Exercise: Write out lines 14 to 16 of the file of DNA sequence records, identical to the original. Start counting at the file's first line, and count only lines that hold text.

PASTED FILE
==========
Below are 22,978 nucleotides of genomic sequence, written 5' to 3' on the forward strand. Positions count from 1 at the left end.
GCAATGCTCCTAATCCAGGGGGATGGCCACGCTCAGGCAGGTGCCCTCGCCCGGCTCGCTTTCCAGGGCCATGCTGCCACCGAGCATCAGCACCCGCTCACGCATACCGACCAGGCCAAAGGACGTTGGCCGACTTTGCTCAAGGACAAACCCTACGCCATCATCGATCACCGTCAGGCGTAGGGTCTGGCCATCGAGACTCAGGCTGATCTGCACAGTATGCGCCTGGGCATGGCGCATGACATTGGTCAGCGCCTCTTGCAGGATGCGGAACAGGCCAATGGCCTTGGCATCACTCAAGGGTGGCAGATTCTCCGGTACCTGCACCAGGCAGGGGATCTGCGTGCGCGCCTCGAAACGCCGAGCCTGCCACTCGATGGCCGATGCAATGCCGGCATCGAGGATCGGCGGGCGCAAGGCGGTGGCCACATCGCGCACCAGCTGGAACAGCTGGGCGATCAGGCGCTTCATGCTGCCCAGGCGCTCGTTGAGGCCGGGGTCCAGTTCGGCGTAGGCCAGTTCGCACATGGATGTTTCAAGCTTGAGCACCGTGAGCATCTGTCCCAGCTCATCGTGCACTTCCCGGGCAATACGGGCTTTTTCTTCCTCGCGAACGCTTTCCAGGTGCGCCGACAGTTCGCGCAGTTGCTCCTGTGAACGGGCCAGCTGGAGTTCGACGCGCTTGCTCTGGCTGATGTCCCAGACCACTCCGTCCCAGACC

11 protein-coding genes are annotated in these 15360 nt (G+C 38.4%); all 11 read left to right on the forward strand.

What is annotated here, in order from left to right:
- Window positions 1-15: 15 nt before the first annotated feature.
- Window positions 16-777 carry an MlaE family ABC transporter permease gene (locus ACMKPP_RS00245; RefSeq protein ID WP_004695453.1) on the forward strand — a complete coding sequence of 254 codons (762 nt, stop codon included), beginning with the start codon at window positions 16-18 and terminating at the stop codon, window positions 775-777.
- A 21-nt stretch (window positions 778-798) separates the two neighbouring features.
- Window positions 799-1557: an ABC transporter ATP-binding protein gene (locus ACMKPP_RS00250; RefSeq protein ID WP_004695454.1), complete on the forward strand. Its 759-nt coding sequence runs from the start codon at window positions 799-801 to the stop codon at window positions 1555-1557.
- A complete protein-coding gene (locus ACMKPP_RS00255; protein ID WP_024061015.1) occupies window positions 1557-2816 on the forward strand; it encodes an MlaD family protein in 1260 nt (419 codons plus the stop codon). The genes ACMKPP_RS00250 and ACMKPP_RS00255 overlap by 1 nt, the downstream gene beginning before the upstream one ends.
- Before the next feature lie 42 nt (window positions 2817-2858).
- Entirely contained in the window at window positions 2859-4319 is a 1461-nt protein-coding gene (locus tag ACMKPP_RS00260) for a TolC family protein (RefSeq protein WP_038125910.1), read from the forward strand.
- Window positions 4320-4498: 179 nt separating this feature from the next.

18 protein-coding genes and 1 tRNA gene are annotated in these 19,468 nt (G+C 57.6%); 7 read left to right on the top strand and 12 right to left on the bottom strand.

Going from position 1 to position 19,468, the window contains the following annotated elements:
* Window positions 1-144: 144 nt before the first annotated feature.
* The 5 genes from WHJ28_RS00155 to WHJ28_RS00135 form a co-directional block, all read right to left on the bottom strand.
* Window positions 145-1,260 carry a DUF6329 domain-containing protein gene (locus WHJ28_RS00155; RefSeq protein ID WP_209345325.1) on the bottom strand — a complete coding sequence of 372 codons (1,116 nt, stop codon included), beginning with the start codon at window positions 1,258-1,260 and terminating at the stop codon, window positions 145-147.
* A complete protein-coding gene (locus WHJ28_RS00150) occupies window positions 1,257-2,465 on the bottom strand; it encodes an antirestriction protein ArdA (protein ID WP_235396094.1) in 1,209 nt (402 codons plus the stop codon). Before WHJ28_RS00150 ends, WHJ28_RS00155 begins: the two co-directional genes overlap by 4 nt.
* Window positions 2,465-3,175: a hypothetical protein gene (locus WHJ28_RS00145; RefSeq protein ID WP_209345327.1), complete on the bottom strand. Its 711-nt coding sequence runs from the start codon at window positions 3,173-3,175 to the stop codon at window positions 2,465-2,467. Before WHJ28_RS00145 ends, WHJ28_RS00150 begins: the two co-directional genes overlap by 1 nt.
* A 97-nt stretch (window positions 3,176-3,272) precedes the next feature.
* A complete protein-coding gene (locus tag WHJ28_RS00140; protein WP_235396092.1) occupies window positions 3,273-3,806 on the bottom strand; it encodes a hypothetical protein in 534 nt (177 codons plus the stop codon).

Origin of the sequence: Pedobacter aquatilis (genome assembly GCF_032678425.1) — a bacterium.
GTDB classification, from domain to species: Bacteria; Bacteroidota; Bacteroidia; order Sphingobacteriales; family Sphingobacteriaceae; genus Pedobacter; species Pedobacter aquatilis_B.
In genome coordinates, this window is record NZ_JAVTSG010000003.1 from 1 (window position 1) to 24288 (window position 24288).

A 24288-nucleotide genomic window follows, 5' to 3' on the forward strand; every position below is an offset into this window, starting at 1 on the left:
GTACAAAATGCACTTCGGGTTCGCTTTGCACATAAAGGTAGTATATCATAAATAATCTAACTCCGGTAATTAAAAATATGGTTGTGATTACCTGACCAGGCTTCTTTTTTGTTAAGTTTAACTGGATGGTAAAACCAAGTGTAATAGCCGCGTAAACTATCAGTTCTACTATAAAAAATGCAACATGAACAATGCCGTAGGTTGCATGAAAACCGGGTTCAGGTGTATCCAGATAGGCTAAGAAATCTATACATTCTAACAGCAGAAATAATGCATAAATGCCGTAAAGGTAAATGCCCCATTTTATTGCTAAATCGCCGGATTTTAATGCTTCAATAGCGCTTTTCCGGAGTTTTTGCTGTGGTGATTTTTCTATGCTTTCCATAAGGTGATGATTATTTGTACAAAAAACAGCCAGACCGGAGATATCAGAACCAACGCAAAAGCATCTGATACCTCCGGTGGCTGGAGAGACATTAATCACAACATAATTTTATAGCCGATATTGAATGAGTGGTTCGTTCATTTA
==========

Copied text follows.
Going from position 1 to position 19,468, the window contains the following annotated elements:
* Window positions 1-144: 144 nt before the first annotated feature.
* The 5 genes from WHJ28_RS00155 to WHJ28_RS00135 form a co-directional block, all read right to left on the bottom strand.